Congenital cystic adenomatoid malformation (CCAM)

The term “congenital cystic adenomatoid malformation” (CCAM) refers to a number of different fetal malformations in which incorrectly formed lung tissue displaces and restricts the growth of normal lung tissue. These tumors differ in terms of their growth in that some remain the same size or even shrink, whereas others grow very rapidly and cause cardiovascular problems.

These tumors are diagnosed by ultrasound. The illustration shows bright lung tissue (L) interspersed with black holes indicating the presence of cysts (C). Many such tumors and cysts continue to grow until the final quarter of pregnancy and thereafter remain constant in size.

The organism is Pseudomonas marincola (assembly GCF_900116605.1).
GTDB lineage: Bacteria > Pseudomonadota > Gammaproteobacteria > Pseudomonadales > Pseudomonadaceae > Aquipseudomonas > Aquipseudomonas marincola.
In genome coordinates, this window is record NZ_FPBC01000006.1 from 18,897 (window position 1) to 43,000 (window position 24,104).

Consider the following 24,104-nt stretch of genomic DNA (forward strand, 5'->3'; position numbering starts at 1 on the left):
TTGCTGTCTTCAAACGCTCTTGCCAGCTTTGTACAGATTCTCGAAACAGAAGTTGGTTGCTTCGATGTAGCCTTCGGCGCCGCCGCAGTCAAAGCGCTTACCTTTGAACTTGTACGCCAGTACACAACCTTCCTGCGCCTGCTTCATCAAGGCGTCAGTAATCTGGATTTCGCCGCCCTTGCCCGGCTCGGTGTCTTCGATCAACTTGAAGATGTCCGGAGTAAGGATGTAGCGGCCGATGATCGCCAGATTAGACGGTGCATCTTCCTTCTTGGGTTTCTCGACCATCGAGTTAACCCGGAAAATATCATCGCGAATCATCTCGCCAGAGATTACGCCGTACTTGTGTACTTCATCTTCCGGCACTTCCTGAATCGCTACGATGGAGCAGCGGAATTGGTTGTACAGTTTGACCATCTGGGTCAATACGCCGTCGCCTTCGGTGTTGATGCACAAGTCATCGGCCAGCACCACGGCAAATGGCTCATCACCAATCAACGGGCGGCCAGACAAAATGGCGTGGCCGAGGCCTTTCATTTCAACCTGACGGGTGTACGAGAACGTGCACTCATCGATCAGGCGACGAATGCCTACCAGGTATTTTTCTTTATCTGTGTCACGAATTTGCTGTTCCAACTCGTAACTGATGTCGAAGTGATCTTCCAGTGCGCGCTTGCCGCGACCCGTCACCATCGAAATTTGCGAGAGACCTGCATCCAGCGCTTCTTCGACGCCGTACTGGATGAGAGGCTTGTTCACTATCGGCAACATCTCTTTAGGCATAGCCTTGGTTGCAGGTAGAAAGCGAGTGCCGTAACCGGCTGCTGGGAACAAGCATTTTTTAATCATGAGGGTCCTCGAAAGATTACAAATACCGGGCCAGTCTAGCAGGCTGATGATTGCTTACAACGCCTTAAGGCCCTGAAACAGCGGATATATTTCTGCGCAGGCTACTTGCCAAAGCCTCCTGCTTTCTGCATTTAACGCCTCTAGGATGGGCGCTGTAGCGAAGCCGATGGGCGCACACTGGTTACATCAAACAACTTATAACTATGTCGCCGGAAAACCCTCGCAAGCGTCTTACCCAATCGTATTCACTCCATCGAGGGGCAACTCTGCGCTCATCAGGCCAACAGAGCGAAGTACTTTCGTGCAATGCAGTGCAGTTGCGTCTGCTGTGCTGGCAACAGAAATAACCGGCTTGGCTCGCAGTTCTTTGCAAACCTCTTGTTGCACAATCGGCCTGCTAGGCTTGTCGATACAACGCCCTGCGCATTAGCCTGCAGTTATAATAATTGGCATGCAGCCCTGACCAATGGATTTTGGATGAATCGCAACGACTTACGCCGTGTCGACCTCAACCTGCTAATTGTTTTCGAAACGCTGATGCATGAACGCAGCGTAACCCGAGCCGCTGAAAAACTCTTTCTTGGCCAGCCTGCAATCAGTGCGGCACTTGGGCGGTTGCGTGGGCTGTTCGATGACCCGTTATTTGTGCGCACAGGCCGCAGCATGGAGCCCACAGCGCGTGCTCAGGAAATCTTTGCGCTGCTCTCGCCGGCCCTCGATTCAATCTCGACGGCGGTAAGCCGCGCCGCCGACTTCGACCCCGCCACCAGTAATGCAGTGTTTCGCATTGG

In most cases spontaneous delivery occurs and the newborn child requires no immediate treatment. Nevertheless, it is important to perform additional imaging (CT, MRI) at a later date so as to plan further action, such as an operation to remove the malformed lung tissue and thereby prevent lung infections and cancerous change. In rare cases the newborn child requires respiratory support. In such cases the investigations are brought forward so that any necessary operation can be performed promptly.

Once this malformation has been removed the affected child generally has no disability and leads a normal life with no specific medical problems.

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